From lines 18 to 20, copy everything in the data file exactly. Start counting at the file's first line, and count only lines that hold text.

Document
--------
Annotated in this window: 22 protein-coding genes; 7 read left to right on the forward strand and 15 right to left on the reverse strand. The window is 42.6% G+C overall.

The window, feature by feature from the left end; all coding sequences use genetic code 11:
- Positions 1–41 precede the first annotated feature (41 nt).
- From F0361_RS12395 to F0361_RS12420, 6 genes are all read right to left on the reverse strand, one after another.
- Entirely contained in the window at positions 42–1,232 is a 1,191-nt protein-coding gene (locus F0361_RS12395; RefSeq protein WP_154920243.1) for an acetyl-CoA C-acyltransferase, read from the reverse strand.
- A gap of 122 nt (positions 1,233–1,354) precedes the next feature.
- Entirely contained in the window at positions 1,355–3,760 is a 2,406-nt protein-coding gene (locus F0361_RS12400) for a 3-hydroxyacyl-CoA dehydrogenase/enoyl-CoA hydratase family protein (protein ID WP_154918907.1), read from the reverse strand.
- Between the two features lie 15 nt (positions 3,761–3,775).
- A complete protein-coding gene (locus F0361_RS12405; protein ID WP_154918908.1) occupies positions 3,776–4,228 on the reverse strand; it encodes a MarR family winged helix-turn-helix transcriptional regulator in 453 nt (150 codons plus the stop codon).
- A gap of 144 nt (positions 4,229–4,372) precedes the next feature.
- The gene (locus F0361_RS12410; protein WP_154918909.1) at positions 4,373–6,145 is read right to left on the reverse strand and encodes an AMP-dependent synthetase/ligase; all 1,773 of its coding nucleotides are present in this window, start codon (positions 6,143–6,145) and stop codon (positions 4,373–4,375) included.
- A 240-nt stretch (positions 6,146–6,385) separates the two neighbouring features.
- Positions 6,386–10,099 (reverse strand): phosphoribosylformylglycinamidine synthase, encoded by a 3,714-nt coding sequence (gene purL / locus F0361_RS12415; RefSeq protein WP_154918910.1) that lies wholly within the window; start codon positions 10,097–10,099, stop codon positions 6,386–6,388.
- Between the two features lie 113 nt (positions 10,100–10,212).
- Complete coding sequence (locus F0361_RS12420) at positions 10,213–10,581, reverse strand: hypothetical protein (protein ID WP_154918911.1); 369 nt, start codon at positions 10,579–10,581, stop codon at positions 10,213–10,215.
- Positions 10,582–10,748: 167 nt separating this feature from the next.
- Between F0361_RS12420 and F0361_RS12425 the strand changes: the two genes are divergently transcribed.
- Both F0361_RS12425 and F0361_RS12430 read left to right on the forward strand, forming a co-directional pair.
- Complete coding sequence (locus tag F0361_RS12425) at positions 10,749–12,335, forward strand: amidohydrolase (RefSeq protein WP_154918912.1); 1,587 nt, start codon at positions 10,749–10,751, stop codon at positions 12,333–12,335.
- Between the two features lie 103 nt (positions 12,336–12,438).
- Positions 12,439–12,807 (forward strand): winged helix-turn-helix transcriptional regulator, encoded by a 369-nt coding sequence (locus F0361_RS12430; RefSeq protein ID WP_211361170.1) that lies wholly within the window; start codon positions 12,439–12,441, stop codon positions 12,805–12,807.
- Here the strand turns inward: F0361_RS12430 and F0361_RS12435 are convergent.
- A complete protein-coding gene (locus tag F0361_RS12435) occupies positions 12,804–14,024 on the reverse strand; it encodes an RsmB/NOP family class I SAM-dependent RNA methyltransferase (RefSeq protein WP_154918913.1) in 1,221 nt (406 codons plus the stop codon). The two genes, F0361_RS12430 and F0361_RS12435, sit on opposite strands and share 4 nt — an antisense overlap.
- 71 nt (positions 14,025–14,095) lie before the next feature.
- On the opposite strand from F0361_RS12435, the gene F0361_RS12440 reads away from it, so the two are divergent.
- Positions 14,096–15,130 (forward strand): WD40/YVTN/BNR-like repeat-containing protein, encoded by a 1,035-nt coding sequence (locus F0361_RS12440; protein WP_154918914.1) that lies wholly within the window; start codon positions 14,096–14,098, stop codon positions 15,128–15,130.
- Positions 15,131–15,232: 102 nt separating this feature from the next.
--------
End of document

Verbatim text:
- Both F0361_RS12425 and F0361_RS12430 read left to right on the forward strand, forming a co-directional pair.
- Complete coding sequence (locus tag F0361_RS12425) at positions 10,749–12,335, forward strand: amidohydrolase (RefSeq protein WP_154918912.1); 1,587 nt, start codon at positions 10,749–10,751, stop codon at positions 12,333–12,335.
- Between the two features lie 103 nt (positions 12,336–12,438).